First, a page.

Model, Vostok 1 Spacecraft

Display Status:

This object is not on display at the National Air and Space Museum. It is either on loan or in storage.

Collection Item Summary:

This is a 1:6 scale model representing the Vostok spacecraft that carried Yuri Gagarin into orbit around the Earth. On 12 April 1961, Soviet Air Forces pilot, Major Yuri Gagarin became the first man to orbit the Earth. The Vostok was launched atop the launch vehicle by the same name and completed one orbit of the Earth in 89 minutes. The original capsule weighed 2.4 tons.

The spacecraft consists of the cosmonaut's ball-shaped cabin at the front, and the cylindrical compartment at the rear. The cosmonaut's compartment is the only part of the vehicle designed for the re-entry into the atmosphere. The compartment includes an ejection seat incorporating a form-fitting couch. Since the capsule lacked the breaking devices necessary to slow the vehicle to land a human inside of it, the cosmonaut ejected at an altitude of about 23,000 feet, and parachuted to Earth. The cylindrical compartment houses instruments, control apparatus, and the radio equipment together with the final stage of the launch vehicle. On its surface is a ring of ventilation shutters that served to control the temperature of the instrument bay.

The National Air and Space Museum commissioned Shawcraft Models of England for the construction of this model in 1967. Shawcraft Models based this object on photographs of a Vostok capsule model that the USSR displayed in Paris in 1966.

Collection Item Long Description:

This is a 1:6 scale model representing the Vostok spacecraft that carried Yuri Gagarin into orbit around the Earth. On 12 April 1961, Soviet Air Forces pilot, Major Yuri Gagarin became the first man to orbit the Earth. The Vostok was launched atop the launch vehicle by the same name and completed one orbit of the Earth in 89 minutes. The original capsule weighed 2.4 tons.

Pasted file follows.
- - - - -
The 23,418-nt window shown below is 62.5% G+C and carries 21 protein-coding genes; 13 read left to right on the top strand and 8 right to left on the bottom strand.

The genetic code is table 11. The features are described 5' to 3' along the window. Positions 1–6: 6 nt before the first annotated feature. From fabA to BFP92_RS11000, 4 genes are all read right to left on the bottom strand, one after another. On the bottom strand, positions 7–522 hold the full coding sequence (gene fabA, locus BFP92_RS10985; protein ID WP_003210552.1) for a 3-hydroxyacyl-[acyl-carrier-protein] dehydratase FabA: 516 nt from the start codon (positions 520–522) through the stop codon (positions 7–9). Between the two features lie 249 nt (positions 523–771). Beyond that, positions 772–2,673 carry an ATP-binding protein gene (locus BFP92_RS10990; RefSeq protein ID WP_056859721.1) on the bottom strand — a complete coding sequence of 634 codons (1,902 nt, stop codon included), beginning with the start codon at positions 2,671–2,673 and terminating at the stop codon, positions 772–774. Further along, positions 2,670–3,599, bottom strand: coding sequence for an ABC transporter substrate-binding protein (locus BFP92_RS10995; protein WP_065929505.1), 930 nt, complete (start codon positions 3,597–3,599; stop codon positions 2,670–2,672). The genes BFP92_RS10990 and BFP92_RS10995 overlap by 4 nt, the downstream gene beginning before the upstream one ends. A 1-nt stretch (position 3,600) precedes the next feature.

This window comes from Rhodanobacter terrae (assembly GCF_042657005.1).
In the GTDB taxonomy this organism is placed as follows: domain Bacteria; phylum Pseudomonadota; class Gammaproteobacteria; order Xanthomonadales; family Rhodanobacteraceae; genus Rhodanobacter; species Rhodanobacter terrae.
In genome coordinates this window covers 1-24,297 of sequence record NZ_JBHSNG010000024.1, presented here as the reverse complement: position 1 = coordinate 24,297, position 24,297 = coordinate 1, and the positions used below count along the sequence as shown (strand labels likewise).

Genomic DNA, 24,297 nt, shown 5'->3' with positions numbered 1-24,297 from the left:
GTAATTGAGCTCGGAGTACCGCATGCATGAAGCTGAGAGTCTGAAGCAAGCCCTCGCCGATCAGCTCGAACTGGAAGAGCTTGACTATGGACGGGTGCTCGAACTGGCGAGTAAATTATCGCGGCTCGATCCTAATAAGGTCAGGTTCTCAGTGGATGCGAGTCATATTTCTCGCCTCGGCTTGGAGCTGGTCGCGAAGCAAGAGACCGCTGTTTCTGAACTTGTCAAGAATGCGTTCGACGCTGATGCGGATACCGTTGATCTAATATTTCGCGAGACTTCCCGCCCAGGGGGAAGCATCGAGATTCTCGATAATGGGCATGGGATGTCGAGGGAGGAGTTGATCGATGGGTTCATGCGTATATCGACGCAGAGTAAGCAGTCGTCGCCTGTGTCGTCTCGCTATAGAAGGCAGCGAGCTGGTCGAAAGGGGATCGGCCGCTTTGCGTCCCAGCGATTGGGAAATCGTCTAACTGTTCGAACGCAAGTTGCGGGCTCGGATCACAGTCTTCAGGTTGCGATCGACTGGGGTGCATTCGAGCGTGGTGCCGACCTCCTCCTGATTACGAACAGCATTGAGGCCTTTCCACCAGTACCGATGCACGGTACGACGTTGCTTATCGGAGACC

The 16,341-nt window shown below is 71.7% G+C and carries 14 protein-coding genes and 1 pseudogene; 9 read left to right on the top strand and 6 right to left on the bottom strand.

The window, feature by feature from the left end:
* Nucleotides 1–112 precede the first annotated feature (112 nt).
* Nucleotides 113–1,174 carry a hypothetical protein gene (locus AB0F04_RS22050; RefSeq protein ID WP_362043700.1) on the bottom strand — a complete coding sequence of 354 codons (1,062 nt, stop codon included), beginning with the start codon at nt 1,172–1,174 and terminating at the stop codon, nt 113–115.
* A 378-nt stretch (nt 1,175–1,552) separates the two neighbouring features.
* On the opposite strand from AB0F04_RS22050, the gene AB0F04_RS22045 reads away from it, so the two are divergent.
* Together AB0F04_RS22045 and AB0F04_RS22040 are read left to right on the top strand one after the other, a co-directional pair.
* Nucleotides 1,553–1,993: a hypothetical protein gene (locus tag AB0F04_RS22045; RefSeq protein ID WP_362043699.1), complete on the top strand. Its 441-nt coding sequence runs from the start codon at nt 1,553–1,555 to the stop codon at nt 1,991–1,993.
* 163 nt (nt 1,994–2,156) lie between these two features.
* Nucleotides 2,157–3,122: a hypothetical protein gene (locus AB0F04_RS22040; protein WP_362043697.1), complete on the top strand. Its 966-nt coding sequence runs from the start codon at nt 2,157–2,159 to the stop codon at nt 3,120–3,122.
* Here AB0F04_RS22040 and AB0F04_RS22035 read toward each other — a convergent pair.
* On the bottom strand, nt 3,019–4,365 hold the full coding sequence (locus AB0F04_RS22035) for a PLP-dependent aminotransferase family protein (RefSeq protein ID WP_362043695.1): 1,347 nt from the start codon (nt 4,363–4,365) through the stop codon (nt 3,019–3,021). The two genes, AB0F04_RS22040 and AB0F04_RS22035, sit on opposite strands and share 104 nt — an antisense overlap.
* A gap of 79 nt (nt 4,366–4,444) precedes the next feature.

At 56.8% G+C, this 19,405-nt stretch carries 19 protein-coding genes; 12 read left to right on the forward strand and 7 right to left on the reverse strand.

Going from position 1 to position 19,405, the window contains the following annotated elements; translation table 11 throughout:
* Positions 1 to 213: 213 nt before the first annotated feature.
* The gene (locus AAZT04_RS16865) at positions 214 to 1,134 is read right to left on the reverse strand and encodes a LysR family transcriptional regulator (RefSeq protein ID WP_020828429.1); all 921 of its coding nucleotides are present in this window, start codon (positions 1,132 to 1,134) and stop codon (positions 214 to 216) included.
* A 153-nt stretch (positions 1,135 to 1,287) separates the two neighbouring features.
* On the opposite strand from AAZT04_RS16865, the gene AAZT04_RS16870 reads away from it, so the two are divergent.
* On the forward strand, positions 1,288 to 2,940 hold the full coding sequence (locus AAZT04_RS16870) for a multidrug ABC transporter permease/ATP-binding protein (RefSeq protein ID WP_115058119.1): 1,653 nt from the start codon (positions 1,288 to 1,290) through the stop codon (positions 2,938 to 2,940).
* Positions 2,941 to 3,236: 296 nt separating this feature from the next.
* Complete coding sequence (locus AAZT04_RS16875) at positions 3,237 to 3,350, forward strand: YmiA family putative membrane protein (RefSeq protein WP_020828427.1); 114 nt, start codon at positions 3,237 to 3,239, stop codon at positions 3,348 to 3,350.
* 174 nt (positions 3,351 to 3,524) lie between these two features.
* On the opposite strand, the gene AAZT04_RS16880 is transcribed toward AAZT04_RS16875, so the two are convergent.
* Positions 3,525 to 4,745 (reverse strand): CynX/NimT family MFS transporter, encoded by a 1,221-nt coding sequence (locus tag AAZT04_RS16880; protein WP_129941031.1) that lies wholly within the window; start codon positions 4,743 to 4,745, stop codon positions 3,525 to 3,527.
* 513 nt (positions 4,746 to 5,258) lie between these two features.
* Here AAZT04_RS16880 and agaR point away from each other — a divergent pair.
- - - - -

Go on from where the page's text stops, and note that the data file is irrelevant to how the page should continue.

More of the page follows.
The spacecraft consists of the cosmonaut's ball-shaped cabin at the front, and the cylindrical compartment at the rear. The cosmonaut's compartment is the only part of the vehicle designed for the re-entry into the atmosphere. The compartment includes an ejection seat incorporating a form-fitting couch. Since the capsule lacked the breaking devices necessary to slow the vehicle to land a human inside of it, the cosmonaut ejected at an altitude of about 23,000 feet, and parachuted to Earth. The cylindrical compartment houses instruments, control apparatus, and the radio equipment together with the final stage of the launch vehicle. On its surface is a ring of ventilation shutters that served to control the temperature of the instrument bay.

The National Air and Space Museum commissioned Shawcraft Models of England for the construction of this model in 1967. Shawcraft Models based this object on photographs of a Vostok capsule model that the USSR displayed in Paris in 1966.